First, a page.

Monetisation Of Politics, Endorsement Of Corruption


By Akido Agenro

Many things happen in this country which range from the strange to the absurd and from the weird to the ridiculous.  Nigeria is a place where the citizens will often be seen engaged in acts that are prejudicial to the peaceful cohabitation of the diverse and mutually antagonistic people and interests in the country one moment only to appear the next moment at another public forum where the same person will be seen mounting the rostrum to remonstrate and condemn in strong terms the pervading ogre of violence in the society then pontificate and moralize on ways necessary to enthrone peace in the land. Certainly, the sermon would not be brought to a conclusion without a long prayer session where he entreats the Almighty to bring peace to a troubled nation. Hypocrisy means nothing in this part of the world. God help us.

Those who exhort the people to live a modest lifestyle live ostentatiously themselves. Fanatics, puritans, unrepentant tribalists and ethnic chauvinists parade themselves in high places as peace ambassadors. A Ghanaian proverb says that when a naked person promises you cloth look at what he is wearing. This inclination reminds one of the observation of the British philosopher and mathematician, Bertrand Russell   (1872 – 1970): “We have, in fact, two kinds of morality side by side; one which we preach but do not practise, and another which we practise but seldom preach”.

A recent example in the act or policy that has the prospect to predispose the society to calamity in the aftermath of the forthcoming general elections apart from the fact that it’s an open endorsement of corruption by elected officials is the exorbitant price which political parties in Nigeria placed on their nomination forms. The prices range from N27.5 million for presidential aspirants in APC, N22.5 million in PDP to N10.5 million for sitting governors aspiring for a second term and N5.5 million for fresh governorship aspirants. Sitting Senate aspirants N5.3 million, fresh Senate aspirants N3.3 million. Sitting House of Representative aspirants N3.2 million, fresh House of Representative aspirants N2.2 million, etc. down the line.

Responding to the avalanche of criticisms trailing the policy the chairman of APC, Chief John Oyegun was reported to have justified the high cost on the premise that it will differentiate the men from the boys. This is a warped logic that is totally unacceptable to all decent human beings and needs to be corrected without delay before it does grievous harm to the tenuous peace and security that remains in the country and erode confidence in Nigerians because of its danger of misleading the youth and the inherent potential to project us all before the international community as a nation of  rogue mercenaries. Money does not make a man. What make a man are his character, learning and attitude. This is the position of African culture and that of the great religions. I stand to be corrected.  On the religious angle, a clergyman, Kelvin Stewart has noted that “What makes a man is not money but mercy; not gold but the glory of His grace”. Can anyone fault his argument?  Public service is a selfless service hence those who offer themselves for public service at any level should not for any reason be made to pay through the nose. What do the political parties need so much money for? To organise rallies throughout the federation falls within the purview of the political parties which seek fund from members of the public through fund-raising campaigns. Is it to buy cars to be given to a select influential individuals in the society including traditional, community and opinion leaders to woo the electorate in their favour as any political parties in Nigeria would wont to or is it meant to raise war chest? Both acts are a circumvention of the Electoral Law.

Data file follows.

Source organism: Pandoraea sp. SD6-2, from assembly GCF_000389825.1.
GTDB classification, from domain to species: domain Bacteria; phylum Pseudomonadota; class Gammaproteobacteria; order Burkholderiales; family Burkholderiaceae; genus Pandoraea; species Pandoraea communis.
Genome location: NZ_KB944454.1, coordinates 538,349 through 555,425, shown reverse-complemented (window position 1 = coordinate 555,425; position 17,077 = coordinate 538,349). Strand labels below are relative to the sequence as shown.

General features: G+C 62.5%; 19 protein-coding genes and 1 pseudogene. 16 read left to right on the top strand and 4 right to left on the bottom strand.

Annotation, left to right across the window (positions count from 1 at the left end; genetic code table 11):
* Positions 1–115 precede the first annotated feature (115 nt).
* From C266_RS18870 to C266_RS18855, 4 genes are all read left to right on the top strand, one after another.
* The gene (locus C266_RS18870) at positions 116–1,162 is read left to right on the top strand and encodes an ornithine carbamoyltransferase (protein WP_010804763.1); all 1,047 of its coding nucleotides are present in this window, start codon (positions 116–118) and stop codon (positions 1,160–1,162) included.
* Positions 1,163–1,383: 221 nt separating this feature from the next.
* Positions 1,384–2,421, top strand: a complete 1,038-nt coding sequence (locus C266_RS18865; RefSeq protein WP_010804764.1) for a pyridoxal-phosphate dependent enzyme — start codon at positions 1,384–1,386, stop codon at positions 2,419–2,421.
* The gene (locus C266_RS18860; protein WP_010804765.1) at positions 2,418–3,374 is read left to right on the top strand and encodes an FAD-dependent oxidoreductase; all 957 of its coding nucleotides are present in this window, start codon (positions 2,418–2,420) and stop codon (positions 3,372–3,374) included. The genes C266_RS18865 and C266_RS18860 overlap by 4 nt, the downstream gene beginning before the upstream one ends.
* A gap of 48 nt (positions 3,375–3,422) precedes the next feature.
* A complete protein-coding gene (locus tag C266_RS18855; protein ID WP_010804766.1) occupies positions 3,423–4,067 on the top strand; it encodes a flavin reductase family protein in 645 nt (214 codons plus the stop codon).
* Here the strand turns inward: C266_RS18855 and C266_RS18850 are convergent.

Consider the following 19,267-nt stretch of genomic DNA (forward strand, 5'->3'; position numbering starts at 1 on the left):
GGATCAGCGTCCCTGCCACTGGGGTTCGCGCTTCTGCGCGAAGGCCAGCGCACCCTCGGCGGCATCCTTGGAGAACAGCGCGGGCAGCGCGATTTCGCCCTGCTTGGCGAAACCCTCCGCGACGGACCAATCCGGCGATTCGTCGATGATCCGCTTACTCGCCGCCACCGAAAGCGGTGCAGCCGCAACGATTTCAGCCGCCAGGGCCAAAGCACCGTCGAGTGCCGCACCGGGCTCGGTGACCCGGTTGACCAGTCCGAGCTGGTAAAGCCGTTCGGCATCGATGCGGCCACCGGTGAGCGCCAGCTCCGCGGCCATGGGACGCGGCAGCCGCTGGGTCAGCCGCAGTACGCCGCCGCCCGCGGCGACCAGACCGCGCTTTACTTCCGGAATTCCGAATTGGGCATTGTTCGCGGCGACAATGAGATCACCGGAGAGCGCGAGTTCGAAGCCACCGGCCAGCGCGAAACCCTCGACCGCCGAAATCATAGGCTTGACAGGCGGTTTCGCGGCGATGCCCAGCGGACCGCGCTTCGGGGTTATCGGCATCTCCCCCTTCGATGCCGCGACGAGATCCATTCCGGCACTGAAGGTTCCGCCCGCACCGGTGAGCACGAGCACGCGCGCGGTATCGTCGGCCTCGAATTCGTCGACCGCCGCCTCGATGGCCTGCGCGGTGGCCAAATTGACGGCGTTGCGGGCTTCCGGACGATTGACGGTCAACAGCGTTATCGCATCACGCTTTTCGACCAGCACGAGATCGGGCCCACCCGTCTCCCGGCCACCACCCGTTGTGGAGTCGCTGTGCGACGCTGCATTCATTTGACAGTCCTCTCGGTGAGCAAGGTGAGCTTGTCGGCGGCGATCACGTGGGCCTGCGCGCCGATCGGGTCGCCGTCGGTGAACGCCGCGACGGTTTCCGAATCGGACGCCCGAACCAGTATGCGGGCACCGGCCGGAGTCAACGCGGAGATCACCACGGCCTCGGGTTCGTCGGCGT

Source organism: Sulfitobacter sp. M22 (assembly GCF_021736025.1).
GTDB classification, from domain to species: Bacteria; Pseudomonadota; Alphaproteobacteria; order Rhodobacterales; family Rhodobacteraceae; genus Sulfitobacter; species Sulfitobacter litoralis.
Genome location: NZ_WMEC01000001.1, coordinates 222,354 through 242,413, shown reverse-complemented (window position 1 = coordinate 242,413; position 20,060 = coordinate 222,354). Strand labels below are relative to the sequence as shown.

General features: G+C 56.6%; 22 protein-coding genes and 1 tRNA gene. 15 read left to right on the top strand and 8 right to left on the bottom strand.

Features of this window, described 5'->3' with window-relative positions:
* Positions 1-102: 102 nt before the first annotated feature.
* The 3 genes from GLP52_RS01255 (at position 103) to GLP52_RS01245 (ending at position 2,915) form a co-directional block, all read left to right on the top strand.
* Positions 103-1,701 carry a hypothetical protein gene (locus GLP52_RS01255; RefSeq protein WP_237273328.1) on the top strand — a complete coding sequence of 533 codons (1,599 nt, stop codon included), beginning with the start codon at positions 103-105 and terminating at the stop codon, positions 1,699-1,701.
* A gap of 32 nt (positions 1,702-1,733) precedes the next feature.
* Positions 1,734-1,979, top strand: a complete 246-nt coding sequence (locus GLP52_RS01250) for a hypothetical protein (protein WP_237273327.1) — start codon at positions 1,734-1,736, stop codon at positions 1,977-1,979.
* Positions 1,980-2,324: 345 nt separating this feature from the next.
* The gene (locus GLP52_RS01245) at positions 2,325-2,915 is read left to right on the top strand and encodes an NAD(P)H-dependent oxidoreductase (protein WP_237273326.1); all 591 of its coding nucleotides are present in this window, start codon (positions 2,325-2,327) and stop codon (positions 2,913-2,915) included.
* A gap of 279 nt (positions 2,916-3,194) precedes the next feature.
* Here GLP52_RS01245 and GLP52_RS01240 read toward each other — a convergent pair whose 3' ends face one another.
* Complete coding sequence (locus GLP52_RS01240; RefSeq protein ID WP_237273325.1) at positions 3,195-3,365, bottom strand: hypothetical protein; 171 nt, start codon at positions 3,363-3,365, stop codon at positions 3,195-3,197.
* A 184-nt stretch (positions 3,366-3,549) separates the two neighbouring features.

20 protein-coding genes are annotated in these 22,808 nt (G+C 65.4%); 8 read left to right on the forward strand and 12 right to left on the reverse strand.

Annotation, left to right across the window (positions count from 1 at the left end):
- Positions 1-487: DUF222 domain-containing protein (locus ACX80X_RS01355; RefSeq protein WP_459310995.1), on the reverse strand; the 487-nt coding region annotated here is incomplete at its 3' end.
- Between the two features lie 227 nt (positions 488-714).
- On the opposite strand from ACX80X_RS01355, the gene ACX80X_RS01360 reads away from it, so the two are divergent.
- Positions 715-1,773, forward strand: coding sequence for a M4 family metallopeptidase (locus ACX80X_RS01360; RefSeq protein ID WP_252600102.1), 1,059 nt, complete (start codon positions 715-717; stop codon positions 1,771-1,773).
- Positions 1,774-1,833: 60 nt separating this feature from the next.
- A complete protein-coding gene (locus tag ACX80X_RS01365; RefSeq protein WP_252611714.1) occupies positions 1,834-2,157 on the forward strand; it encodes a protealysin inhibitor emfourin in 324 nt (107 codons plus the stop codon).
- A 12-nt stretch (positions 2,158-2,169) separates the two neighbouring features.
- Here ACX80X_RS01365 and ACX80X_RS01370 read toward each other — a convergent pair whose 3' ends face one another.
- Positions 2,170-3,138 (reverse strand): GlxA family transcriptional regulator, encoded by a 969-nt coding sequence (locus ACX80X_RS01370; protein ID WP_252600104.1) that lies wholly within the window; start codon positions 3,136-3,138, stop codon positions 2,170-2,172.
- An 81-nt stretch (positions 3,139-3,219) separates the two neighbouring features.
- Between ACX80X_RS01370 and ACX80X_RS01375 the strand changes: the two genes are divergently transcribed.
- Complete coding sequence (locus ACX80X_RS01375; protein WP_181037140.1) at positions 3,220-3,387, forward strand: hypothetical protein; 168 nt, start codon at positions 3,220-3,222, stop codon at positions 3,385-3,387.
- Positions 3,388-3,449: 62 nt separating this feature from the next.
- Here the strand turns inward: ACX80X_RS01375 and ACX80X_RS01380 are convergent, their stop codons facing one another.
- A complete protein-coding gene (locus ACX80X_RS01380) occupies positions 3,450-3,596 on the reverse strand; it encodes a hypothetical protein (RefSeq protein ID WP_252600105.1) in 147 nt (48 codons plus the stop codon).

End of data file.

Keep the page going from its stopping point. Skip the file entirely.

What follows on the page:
Too much money can have adverse effect on the entire political system. It is for this reason that a ceiling is placed on how much fund political office aspirants and parties receive from the public as donation in more ordered societies. Considering this negative development, it’s about time the National Assembly revisited the issue of the maximum amount that should be allowed by individual politicians and the parties as not to render politics in Nigeria the exclusive preserve of moneybags. For instance, whereas Gen Muhammadu Buhari had to rack his brain and run from pillar to post to raise the N27.5 million for the presidential nomination form of the APC, President Goodluck Jonathan of the PDP already had N100 million donated by individuals and groups across Nigeria to enable him obtain that of PDP which sells for N22 million.

When the cost of procuring the expression of interest and that for the nomination forms are added to what is stipulated in section 91 of the Electoral Law 2010 as amended, which prescribes the highest amount that can be expended by an individual on campaign – N1 billion for presidential aspirants, N200 million for gubernatorial, N40 million for position at the National Assembly and N20 million allowed for aspirants to State House of Assembly, the figure arrived at is still on the high side.